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How to minimize herbicide driftHow to minimize herbicide drift

Application tips from university weed scientists to help you retain the effectiveness of these important materials.

Patrick R. Shepard

February 8, 2018

4 Min Read

Making an effective herbicide application and keeping the material on the targeted crop are essential steps for helping to preserve the different chemistries in your crop management toolbox.

Here are application tips from university weed scientists to help you retain the effectiveness of these important materials.


For the past three years, Georgia has been training growers in ways to use pesticides even more wisely by focusing on 15 factors that influence off-target movement, says University of Georgia Weed Scientist Stanley Culpepper.

“The key to the training is understanding that you can’t just do one or two things and be successful. For example, you can’t only use the right tips or the correct pressure. It takes all 15 factors to be consistently successful.”

Understanding these factors and how they all interact with one another is essential to sound decision-making with regard to pesticide stewardship, he says. “The benefit from this holistic approach protects applicators when something does not go exactly perfect.”

Of those 15 factors, which is the most important? Culpepper believes it is understanding where you should and should not use specific herbicides.

“We have conducted nearly 60 experiments on specialty crops in an effort to understand their sensitivity to drift from various agronomic herbicides,” he says. “Example: You just don’t spray a herbicide like dicamba near a tomato crop (or many other crops), which can be worth $30,000 an acre. You also don’t spray paraquat right next to sweet corn that’s getting ready to be harvested. You just don’t do it!”


Identifying where you should — and should not — use a herbicide, based on the sensitivity of what is surrounding the targeted treatment area, is the critical first of the 15 components for successful herbicide use, Culpepper says.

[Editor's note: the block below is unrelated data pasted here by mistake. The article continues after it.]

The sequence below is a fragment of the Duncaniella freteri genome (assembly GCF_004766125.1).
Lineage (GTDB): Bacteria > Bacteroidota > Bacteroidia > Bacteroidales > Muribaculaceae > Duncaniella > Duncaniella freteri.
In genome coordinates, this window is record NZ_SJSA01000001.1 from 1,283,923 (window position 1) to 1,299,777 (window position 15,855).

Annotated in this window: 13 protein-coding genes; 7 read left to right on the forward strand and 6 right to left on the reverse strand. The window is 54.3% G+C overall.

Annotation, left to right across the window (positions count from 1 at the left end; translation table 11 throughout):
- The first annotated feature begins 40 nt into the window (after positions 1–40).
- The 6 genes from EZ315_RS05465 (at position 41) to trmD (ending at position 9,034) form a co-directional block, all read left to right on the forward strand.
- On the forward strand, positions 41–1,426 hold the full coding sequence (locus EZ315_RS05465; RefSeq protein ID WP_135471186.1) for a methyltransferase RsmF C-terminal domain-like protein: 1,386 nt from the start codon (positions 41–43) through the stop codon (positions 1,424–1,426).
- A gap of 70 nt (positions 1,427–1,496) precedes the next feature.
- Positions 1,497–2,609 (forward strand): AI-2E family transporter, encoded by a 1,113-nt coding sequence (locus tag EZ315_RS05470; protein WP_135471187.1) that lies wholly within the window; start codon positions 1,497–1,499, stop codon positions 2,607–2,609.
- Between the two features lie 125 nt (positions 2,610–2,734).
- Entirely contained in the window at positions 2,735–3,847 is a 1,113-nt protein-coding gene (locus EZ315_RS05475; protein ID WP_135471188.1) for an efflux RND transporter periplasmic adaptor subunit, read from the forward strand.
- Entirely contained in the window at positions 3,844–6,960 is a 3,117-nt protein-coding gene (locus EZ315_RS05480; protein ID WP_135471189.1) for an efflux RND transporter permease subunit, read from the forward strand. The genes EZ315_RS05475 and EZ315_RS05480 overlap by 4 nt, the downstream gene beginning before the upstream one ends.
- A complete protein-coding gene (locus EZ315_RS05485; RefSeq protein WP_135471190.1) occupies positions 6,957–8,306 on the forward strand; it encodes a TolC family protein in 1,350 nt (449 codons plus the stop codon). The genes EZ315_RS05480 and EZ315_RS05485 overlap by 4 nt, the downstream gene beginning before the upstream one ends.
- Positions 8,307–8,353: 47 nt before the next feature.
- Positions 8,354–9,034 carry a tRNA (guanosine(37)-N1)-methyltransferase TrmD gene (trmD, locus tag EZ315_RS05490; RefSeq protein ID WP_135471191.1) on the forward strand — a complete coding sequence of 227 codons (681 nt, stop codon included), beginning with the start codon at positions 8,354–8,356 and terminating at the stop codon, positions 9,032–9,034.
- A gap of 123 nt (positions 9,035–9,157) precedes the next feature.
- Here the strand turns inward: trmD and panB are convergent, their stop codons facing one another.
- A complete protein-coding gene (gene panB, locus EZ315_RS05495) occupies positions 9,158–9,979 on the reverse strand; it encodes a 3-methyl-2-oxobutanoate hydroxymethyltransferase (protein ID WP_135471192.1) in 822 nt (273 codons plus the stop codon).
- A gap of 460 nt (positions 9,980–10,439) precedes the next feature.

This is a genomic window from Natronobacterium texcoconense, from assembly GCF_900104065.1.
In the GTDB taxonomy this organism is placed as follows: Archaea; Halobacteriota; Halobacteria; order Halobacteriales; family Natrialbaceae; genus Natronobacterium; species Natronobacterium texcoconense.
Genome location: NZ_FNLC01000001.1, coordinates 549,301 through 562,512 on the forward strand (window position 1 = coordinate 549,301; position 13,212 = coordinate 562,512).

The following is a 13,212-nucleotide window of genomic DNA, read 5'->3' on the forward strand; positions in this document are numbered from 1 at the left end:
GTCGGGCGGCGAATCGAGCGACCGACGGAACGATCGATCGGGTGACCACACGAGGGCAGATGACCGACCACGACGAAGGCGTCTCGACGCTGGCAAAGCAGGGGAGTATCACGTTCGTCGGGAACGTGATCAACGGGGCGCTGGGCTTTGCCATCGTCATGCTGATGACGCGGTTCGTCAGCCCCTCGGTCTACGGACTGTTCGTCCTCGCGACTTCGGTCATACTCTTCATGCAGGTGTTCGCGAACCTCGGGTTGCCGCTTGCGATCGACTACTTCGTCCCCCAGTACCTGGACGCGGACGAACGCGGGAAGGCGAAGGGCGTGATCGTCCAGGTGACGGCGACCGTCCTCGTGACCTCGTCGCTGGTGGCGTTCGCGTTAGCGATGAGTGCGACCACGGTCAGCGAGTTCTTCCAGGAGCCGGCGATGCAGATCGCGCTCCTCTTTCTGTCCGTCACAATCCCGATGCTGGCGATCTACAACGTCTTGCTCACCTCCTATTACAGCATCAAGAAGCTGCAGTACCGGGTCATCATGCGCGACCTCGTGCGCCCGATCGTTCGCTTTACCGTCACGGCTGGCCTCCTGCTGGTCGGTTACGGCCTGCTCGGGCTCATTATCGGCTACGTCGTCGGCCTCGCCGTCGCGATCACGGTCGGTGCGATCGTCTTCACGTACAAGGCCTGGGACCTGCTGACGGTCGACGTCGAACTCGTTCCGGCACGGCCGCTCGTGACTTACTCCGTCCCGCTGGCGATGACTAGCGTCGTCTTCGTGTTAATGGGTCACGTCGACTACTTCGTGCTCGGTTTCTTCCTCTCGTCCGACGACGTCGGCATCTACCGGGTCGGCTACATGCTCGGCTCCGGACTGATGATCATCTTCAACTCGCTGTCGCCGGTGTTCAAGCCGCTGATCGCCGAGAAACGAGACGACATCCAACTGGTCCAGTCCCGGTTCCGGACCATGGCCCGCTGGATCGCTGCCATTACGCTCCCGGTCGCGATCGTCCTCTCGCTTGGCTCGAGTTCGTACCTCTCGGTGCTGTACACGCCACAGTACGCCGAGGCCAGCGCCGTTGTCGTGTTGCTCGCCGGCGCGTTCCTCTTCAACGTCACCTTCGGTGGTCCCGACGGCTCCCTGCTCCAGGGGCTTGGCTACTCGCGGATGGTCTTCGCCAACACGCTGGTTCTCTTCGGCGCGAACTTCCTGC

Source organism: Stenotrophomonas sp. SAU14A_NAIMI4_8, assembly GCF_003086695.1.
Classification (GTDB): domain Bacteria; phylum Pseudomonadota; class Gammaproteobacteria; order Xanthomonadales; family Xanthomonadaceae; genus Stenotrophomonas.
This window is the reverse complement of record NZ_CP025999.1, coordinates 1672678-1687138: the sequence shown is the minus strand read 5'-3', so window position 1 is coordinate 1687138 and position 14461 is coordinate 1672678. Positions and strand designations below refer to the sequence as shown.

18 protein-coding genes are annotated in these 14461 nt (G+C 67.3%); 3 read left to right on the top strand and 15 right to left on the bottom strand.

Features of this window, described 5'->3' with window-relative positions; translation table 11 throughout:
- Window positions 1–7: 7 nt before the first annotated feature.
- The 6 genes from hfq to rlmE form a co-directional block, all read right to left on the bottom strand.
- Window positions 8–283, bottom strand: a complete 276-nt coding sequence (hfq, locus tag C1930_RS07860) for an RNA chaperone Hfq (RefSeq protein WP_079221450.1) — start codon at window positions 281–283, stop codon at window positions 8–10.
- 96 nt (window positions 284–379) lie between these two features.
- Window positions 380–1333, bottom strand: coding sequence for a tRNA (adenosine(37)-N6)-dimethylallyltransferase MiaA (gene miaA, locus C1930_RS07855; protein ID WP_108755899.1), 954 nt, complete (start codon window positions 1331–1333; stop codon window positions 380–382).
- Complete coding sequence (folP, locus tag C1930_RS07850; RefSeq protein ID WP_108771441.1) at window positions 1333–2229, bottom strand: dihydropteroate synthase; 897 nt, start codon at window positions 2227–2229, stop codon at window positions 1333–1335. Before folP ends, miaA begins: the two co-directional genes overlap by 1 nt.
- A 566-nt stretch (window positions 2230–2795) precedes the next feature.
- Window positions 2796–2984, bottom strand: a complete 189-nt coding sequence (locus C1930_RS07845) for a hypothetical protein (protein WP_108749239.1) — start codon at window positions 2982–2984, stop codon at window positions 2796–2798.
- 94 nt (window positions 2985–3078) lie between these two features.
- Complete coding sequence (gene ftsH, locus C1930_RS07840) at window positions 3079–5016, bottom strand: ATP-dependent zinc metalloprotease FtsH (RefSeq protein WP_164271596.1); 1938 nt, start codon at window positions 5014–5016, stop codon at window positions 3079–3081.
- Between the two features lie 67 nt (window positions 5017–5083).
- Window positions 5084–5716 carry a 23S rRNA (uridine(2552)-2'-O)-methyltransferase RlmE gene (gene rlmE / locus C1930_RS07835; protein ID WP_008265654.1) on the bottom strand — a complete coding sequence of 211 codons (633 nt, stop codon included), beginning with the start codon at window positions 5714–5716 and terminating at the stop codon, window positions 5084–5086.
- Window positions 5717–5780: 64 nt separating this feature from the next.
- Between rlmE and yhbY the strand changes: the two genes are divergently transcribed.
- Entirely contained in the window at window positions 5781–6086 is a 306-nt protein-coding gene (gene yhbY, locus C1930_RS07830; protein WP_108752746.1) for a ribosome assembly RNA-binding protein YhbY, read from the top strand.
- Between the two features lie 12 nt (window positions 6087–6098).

“In Georgia, our produce industry and our agronomic industry are very similar in value, and that also plays a big role in understanding where and when to apply herbicides.”

Of the key factors influencing herbicide application, five are directly influenced by the sprayer: spray tip, spray pressure, sprayer speed, boom height, and tank cleanout.

Two factors are what goes into the spray tank: drift control agent, and proper formulation.

Five others include environmental factors that can’t be influenced directly, but must be understood: wind, land terrain, humidity, size of crop, and buffers.

And finally, the three most important factors focus on herbicide chemistry itself: herbicide footprint/sensitivity of surrounding crops, volatility, and residue tolerance.


The rules of engagement in the Mid-South have changed in the last few years, and keeping a herbicide application effective and on-target now requires even closer attention to detail, says Mississippi State University Weed Scientist Jason Bond.

He cites three key factors for a successful application: (1) Make a good application, (2) be aware of what’s around you, and (3) follow the label.

“The first thing I recommend is making a good application, and all the many things that go along with that. For example, use the specific nozzles required for applying dicamba, because they differ from the ones you can use for applying other herbicides, such as Staple.

“Additionally, be aware of adjacent susceptible crops, particularly those that may not be genetically tolerant to the herbicide you’re spraying. Finally, carefully follow the label of each herbicide, and adhere to its specific requirements.”


Texas A&M AgriLife Research Weed Scientist Wayne Keeling says both university and industry have done an excellent job over the last couple of years of training producers on label requirements for the new over-the-top herbicide technology.

These include using the proper nozzles and approved formulations, proper boom height and operating speeds, and weather conditions.

“Everyone has helped growers to understand all the things that need to be done to minimize the chances for drift,” Keeling says. “Most producers are doing things correctly, as evidenced by the few drift problems we’ve had this season. Producers have done the right things in terms of application, product use, and good stewardship of the technology.

“Dicamba use here in west Texas has been widespread; it’s estimated about 70 percent of our 3.2 million acres of cotton were planted to XtendFlex varieties. This technology has been very successful in controlling glyphosate-resistant pigweed, and off-target movement has been little to none.”

Texas’ educational program stresses that growers continue using a sound residual herbicide program while incorporating new technologies, such as 2,4-D- or dicamba-resistant cotton.

“We urge growers to use a good residual herbicide program, and complement that with newer technologies, such as dicamba or 2,4-D,” Keeling says. “We want to avoid overreliance on the newer technologies, where we might develop resistance problems.

“For example, along with a good residual program, two dicamba applications can essentially give you 100 percent weed control. That’s outstanding, because even with a good residual herbicide program, our growers just couldn’t handle pigweed the last couple of years. This new herbicide technology has got us back to clean fields, and back to where we were when Roundup worked well.”

About the Author(s)

Patrick R. Shepard

Contributing Writer, Contributing Writer

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